Here are all the presets:

  • dev-gcc
  • dev-clang
  • dev-msvc
  • release-gcc
  • release-clang
  • release-msvc

To build from this directory with a preset (we'll use dev-gcc as an example), one would run the following:

$ cmake --preset dev-gcc
$ cmake --build build-dev-gcc

Note that for preset name presetName the build directory will be titled build-presetName.


To install the library on your system, after completing the steps in the Build section above, run the following command:

$ sudo cmake --install <build-dir>


You can build the unit tests by passing the flag -DKDSPDSETUP_BUILD_TESTS=ON to CMake:

$ cmake -S <source-dir> -B <build-dir> -DKDSPDSETUP_BUILD_TESTS
$ cmake --build <build-dir>

The dependency doctest will only be used when this flag is on.


Building examples is on by default.

To disable the basic examples, pass the flag -DKDSPDSETUP_BUILD_EXAMPLES=OFF to CMake:

$ cmake -S <source-dir> -B <build-dir> -DKDSPDSETUP_BUILD_EXAMPLES=OFF
$ cmake --build <build-dir>


The documentation for this project is available online.

To build the documentation locally, pass the flag -DKDSPDSETUP_BUILD_DOCS=ON to CMake.

$ cmake -S <source-dir> -B <build-dir> -DKDSPDSETUP_BUILD_DOCS
$ cmake --build <build-dir>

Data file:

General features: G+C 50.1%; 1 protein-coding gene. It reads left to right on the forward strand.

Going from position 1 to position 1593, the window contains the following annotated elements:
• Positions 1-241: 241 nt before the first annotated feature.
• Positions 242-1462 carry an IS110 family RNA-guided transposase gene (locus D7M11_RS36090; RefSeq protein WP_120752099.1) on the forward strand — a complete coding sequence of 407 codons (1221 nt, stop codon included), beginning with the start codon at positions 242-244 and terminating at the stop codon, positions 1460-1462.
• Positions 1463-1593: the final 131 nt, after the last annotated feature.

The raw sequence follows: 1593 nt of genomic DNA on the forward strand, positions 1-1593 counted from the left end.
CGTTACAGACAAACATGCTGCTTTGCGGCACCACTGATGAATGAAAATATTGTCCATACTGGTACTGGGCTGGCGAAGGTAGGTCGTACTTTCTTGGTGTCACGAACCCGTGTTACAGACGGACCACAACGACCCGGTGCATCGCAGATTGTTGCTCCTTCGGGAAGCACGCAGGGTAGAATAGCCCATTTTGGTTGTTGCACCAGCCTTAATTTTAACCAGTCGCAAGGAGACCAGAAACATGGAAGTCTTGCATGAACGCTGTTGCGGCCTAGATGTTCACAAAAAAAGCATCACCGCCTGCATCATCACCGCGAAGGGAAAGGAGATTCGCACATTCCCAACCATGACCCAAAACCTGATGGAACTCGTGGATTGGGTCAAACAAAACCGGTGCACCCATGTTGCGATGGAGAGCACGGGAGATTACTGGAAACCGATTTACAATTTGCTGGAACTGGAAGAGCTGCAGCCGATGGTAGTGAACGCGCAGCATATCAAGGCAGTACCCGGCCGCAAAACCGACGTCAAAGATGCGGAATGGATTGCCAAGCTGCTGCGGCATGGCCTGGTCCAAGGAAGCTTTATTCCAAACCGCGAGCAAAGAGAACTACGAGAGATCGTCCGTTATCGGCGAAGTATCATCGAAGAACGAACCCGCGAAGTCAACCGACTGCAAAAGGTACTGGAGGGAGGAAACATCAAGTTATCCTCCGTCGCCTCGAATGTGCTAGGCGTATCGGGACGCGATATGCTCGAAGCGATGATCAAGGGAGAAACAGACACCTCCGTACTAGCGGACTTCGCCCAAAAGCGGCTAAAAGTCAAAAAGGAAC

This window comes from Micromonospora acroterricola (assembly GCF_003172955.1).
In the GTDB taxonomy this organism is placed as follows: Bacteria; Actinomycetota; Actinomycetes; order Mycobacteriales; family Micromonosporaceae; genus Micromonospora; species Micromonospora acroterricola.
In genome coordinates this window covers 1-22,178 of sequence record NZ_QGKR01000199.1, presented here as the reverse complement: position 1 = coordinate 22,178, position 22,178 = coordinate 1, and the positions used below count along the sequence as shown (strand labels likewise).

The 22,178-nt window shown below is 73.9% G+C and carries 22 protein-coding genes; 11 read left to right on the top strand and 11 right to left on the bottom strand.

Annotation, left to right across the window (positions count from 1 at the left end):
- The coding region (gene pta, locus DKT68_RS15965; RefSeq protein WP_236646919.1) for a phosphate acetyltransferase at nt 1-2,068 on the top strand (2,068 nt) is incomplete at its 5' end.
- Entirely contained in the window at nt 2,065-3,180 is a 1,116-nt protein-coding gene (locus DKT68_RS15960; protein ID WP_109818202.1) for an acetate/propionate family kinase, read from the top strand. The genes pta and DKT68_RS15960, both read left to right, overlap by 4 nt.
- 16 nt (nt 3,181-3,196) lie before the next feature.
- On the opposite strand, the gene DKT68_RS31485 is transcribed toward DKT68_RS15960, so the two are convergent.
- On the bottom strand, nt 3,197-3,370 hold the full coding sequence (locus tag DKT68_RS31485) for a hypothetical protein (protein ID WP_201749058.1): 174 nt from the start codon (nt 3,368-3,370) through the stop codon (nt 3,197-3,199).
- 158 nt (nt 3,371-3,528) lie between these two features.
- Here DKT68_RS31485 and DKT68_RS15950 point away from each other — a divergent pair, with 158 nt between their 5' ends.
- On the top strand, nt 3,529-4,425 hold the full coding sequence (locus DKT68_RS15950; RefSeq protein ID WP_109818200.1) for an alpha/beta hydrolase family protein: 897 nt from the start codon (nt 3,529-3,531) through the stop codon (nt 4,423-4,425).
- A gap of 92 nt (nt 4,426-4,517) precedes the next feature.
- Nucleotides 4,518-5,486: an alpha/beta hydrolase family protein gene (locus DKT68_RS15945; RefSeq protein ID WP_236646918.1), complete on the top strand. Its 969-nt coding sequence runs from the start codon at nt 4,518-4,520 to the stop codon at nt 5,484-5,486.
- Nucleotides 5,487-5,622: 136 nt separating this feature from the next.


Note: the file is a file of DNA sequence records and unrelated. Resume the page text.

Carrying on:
The dependency doxygen will only be used when this flag is on.


Use With CMake Project

To use the library in a CMake project, make sure to install the library.

Then, simply write the following line in your CMakeLists.txt:


and after adding your target, let's call it untitled, link with this CMake command:

target_link_libraries(untitled KDSpdSetup::KDSpdSetup)


Writing configuration files that can be used by KDSPDSetup is simple.


To configure a sink, a name and sink type must be provided:

name = "some_name"
type = "stdout_sink_st"

Optionally, a level can also be specified:

name = "stdout_error"
type = "stdout_sink_mt"
level = "err"

Some sink types require additional fields, or allow additional optional fields.

The list below details the sink types which have additional required fields:

type required field value type
filename string

All of the above sink types can also optionally specify the boolean truncate, which defaults to false if not specified.

The syslog sink types, syslog_sink_st and syslog_sink_mt, have four optional fields that generally do not need to be filled (but can be if needed):

key name value type default value
ident string ""
syslog_option int 0
syslog_facility int 1

Note that a syslog_facility value of 1 is the plain integer value for LOG_USER.

Here is a full list of currently supported sink types and the platforms on which they are available:

Sink Type Platform(s)
stdout_sink_st All
stdout_sink_mt All
color_stdout_sink_st All
color_stdout_sink_mt All
basic_file_sink_st All
basic_file_sink_mt All
rotating_file_sink_st All
rotating_file_sink_mt All
daily_file_sink_st All
daily_file_sink_mt All
null_sink_st All
null_sink_mt All
syslog_sink_st Linux
syslog_sink_mt Linux
msvc_sink_st Windows
msvc_sink_mt Windows

Please note that the suffix _st refers to single thread, and _mt to multiple threads.


The global pattern is defined as a free-standing key-value pair (not under a [[pattern]] or any other table):

global_pattern = "[%Y-%m-%dT%T%z] [%L] <%n>: %v"

If global_pattern is not specified, the spdlog uses the default pattern “[Y-m-d H:M:S. e] [l] [n] v”.